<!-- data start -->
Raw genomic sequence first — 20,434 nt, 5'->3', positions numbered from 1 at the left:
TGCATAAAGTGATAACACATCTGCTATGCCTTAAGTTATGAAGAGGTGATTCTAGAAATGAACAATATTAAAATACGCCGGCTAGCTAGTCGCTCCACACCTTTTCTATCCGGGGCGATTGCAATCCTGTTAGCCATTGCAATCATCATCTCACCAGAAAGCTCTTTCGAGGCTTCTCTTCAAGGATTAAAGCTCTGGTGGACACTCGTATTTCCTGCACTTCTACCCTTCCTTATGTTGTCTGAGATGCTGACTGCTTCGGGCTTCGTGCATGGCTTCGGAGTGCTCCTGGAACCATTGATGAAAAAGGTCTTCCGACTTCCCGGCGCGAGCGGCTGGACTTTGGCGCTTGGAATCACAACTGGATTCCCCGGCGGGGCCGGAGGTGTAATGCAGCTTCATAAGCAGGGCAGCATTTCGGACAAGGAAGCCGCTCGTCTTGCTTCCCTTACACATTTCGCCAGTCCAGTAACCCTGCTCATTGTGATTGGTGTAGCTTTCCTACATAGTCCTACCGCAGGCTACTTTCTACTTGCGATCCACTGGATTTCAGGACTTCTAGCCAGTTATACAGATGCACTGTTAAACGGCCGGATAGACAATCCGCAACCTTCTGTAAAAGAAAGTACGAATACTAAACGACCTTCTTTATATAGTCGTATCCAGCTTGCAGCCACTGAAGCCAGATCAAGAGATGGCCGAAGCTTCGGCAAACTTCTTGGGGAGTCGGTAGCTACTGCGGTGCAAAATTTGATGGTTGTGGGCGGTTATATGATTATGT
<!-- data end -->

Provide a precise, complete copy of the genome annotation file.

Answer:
Raw genomic sequence first — 20,434 nt, 5'->3', positions numbered from 1 at the left:
TGCATAAAGTGATAACACATCTGCTATGCCTTAAGTTATGAAGAGGTGATTCTAGAAATGAACAATATTAAAATACGCCGGCTAGCTAGTCGCTCCACACCTTTTCTATCCGGGGCGATTGCAATCCTGTTAGCCATTGCAATCATCATCTCACCAGAAAGCTCTTTCGAGGCTTCTCTTCAAGGATTAAAGCTCTGGTGGACACTCGTATTTCCTGCACTTCTACCCTTCCTTATGTTGTCTGAGATGCTGACTGCTTCGGGCTTCGTGCATGGCTTCGGAGTGCTCCTGGAACCATTGATGAAAAAGGTCTTCCGACTTCCCGGCGCGAGCGGCTGGACTTTGGCGCTTGGAATCACAACTGGATTCCCCGGCGGGGCCGGAGGTGTAATGCAGCTTCATAAGCAGGGCAGCATTTCGGACAAGGAAGCCGCTCGTCTTGCTTCCCTTACACATTTCGCCAGTCCAGTAACCCTGCTCATTGTGATTGGTGTAGCTTTCCTACATAGTCCTACCGCAGGCTACTTTCTACTTGCGATCCACTGGATTTCAGGACTTCTAGCCAGTTATACAGATGCACTGTTAAACGGCCGGATAGACAATCCGCAACCTTCTGTAAAAGAAAGTACGAATACTAAACGACCTTCTTTATATAGTCGTATCCAGCTTGCAGCCACTGAAGCCAGATCAAGAGATGGCCGAAGCTTCGGCAAACTTCTTGGGGAGTCGGTAGCTACTGCGGTGCAAAATTTGATGGTTGTGGGCGGTTATATGATTATGT